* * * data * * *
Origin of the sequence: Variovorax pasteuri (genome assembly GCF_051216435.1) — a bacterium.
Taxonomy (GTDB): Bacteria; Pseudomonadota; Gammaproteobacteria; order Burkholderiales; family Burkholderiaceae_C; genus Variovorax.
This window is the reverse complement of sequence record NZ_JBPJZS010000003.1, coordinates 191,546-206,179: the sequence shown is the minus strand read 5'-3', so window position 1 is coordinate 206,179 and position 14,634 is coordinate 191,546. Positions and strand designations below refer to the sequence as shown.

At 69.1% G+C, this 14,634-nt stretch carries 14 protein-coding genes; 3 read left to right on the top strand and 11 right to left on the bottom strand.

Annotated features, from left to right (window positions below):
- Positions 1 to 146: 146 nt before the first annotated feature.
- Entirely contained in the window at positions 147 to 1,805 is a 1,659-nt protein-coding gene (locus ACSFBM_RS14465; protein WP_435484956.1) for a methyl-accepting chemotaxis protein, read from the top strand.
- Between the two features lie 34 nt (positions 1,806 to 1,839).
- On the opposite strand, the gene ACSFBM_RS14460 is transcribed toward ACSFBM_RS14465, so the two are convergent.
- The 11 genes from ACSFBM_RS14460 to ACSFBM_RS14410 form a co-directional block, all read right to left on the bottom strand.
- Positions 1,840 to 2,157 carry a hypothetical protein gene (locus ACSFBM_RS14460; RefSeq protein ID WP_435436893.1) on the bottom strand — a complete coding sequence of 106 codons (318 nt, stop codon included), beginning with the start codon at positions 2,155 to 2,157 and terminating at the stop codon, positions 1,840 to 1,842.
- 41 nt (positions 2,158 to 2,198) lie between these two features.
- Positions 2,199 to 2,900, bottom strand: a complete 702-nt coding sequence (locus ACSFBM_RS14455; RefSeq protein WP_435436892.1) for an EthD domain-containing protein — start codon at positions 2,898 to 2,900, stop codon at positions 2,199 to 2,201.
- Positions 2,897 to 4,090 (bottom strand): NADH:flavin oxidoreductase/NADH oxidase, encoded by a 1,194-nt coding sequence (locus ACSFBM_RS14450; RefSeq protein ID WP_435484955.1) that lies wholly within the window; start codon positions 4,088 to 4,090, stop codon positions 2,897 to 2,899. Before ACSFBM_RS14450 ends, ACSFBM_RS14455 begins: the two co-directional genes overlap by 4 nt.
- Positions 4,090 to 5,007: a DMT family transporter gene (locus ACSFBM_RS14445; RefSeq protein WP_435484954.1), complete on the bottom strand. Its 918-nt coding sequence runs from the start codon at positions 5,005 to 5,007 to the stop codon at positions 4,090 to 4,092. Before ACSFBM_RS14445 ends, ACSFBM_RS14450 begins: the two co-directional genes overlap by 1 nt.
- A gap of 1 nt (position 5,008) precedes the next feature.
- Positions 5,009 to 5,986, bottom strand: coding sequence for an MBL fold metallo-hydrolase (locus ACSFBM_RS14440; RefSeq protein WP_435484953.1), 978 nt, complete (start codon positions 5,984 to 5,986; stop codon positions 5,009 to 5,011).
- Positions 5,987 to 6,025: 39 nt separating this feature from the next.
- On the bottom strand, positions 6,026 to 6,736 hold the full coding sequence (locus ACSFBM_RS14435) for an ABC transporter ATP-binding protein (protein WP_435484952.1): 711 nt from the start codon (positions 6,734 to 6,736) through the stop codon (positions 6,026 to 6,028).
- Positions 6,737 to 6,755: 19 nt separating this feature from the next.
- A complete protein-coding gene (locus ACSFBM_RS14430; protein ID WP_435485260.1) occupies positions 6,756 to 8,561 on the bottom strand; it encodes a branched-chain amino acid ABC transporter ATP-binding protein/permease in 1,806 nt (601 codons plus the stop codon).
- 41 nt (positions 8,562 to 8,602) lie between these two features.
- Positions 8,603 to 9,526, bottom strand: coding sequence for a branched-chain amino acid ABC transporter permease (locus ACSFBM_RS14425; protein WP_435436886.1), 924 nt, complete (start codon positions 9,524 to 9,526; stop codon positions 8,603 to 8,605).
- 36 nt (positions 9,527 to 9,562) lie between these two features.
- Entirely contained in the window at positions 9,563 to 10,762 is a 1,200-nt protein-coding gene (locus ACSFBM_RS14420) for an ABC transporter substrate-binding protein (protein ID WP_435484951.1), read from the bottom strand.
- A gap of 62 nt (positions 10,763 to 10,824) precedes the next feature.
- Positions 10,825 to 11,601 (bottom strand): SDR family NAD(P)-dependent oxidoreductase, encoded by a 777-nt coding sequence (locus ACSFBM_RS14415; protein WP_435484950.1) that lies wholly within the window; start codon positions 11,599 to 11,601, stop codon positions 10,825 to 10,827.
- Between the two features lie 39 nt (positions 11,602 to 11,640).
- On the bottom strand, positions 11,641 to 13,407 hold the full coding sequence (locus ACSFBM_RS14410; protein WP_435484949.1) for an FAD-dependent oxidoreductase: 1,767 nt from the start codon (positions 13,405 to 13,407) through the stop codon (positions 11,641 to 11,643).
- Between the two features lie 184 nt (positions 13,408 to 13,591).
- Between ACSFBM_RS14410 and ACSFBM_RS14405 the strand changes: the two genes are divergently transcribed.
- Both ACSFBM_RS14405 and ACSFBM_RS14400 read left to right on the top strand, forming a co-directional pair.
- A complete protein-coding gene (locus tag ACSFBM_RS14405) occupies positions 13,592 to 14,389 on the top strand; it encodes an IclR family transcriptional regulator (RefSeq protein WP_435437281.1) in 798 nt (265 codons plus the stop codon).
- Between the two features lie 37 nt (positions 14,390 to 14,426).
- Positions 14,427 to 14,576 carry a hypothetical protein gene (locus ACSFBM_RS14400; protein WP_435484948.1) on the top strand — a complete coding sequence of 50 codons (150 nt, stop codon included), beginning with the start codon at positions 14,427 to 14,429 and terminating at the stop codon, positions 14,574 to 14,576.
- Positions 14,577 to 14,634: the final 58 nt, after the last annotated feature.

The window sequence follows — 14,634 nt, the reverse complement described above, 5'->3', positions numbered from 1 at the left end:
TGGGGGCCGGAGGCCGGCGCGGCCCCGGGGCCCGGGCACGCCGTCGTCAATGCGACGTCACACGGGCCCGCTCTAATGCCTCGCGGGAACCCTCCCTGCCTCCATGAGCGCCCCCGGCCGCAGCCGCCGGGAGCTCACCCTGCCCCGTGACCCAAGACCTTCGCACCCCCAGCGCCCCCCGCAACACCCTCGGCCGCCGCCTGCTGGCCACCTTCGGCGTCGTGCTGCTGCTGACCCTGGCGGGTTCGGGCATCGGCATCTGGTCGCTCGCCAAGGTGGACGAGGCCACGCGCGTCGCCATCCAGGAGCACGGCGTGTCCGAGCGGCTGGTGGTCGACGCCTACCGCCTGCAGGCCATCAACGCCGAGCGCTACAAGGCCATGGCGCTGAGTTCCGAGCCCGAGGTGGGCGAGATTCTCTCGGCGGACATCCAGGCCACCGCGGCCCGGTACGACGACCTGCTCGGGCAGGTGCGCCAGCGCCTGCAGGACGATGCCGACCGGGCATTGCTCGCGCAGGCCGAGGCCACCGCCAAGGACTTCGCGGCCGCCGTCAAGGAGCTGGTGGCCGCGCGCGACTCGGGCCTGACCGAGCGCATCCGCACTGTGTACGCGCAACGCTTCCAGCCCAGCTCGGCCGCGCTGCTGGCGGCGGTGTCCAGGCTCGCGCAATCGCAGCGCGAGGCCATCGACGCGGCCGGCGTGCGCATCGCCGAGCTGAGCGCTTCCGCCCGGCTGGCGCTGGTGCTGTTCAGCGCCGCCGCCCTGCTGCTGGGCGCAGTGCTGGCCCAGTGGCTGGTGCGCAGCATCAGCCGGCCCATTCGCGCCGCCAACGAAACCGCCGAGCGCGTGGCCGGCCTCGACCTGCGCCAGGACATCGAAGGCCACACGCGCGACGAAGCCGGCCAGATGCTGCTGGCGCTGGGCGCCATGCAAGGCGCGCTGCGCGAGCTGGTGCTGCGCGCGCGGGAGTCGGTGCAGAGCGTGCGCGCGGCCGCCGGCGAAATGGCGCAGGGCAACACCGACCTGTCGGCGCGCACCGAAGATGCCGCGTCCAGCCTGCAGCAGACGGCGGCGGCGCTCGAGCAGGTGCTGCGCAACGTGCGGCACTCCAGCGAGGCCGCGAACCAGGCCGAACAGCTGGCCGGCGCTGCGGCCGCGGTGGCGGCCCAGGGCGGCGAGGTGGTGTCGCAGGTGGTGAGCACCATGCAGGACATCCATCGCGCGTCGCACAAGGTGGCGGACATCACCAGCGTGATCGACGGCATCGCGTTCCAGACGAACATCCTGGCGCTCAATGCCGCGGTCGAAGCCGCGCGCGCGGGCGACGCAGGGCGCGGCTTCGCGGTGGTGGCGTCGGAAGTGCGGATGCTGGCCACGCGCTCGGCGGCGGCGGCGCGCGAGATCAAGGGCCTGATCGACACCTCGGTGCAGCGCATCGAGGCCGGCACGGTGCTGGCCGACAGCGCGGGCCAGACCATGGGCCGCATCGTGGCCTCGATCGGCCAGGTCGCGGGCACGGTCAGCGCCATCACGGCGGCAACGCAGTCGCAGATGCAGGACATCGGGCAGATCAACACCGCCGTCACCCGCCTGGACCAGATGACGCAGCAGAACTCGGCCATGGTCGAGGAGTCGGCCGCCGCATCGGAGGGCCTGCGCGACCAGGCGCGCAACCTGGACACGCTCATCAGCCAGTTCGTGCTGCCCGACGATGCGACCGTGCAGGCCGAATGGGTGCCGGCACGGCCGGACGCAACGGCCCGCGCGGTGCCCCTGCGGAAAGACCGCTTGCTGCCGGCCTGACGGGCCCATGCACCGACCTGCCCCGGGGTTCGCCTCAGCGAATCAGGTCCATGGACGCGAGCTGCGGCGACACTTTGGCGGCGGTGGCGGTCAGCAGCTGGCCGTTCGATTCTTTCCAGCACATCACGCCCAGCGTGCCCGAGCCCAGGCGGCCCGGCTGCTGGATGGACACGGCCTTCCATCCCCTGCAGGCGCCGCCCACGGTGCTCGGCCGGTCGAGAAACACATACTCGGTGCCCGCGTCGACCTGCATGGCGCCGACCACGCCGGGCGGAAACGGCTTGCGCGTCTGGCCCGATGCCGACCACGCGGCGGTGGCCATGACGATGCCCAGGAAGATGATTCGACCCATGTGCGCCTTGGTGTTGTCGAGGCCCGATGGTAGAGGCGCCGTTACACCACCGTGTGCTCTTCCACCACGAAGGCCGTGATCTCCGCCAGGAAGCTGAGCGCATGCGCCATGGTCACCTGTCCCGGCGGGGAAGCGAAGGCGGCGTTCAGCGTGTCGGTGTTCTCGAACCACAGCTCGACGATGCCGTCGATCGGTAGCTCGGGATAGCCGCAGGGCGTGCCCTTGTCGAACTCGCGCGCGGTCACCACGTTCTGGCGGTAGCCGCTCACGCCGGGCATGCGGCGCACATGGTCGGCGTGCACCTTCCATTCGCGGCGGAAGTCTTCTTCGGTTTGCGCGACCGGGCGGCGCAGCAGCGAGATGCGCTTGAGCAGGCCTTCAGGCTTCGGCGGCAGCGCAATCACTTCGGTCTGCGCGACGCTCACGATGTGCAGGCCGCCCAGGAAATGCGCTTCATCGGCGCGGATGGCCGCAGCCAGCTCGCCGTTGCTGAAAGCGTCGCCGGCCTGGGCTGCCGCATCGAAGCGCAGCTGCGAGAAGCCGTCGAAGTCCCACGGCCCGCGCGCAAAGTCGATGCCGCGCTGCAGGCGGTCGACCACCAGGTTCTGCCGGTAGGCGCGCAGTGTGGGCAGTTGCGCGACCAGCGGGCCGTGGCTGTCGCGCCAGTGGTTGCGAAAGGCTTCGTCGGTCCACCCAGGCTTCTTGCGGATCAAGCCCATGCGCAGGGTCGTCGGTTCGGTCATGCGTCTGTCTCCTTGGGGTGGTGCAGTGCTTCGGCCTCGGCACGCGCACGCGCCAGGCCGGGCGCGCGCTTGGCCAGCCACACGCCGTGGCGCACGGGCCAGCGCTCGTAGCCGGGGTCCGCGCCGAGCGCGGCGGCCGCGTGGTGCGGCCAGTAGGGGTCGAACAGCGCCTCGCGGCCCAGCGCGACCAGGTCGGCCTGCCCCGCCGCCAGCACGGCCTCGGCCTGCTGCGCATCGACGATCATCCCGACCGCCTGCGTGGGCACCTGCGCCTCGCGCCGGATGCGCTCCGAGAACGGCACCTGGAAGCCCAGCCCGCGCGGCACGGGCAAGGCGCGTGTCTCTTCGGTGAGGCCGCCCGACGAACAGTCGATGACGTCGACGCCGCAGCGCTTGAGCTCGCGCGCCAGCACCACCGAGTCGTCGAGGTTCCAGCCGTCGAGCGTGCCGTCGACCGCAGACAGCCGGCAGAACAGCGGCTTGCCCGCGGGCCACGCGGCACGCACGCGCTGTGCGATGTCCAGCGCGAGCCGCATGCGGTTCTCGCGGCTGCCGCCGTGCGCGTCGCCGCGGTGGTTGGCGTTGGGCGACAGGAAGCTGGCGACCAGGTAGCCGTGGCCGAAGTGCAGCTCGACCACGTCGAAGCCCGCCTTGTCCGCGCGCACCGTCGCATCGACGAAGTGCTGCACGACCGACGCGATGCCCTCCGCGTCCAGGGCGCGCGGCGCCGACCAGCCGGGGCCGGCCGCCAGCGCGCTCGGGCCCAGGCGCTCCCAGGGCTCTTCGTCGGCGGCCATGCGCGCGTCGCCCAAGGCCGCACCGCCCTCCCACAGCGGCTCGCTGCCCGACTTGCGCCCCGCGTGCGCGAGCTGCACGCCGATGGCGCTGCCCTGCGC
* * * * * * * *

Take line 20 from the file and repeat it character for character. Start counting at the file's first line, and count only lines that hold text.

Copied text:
- Positions 6,737 to 6,755: 19 nt separating this feature from the next.